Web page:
Tax breaks are costing the Exchequer billions of euro in revenue each year and encouraging income inequality, according to analysis by TASC.

A study of existing and past tax breaks by the think tank claimed that as much as €22.95 billion in revenue was lost to the Exchequer in 2014 due to 126 different tax breaks, reliefs, privileges or shelters.

It said that a further €157m million was missed that year due to what it calls ‘undead’ reliefs – or exemptions that were no longer open to new claimants but still in use by others.

TASC said that while some tax breaks – such as personal tax credits – were available to everyone others were limited to wealthy individuals and corporations, having been introduced on the back of lobbying by special interest groups.

It said that tax breaks tended to “spread” following introduction, as further lobbying see them become available to more people and firms.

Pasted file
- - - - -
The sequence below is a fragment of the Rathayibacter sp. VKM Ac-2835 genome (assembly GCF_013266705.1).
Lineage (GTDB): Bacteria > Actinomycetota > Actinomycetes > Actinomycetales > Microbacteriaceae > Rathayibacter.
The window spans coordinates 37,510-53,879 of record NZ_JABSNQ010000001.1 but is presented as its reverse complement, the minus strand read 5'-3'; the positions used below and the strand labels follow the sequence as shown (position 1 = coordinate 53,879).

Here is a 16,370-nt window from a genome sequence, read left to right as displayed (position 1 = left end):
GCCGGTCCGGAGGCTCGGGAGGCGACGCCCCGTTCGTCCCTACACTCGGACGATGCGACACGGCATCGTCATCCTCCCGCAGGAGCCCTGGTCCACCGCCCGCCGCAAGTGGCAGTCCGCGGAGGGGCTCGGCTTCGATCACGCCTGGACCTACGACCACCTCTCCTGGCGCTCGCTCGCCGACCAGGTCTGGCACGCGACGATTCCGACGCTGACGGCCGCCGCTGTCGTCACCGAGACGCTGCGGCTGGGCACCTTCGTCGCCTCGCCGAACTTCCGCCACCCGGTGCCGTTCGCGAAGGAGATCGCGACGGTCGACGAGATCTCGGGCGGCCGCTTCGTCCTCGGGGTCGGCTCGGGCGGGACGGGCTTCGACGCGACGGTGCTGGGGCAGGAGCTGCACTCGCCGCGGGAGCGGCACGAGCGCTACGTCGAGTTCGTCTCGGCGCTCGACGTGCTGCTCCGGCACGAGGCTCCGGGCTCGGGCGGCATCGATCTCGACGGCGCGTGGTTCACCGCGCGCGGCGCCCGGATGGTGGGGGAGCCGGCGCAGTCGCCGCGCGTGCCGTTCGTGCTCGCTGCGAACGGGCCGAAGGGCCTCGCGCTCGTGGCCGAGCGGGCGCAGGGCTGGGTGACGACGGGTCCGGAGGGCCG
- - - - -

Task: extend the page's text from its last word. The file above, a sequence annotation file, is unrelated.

“At worst, tax breaks that benefit business bring little or no actual benefit to their declared aim – yet they are a politically acceptable form of cash handouts to business,” said the report’s author Paul Sweeney, who is chair of TASC’s Economists’ Network.

“Because tax breaks shield so much of the income of the wealthy from tax, they undermine the effectiveness of the government’s efforts to reduce inequality.”

TASC has said the Government should only introduce new tax benefits following “careful evaluation” of their effectiveness, as well as their impact on income inequality.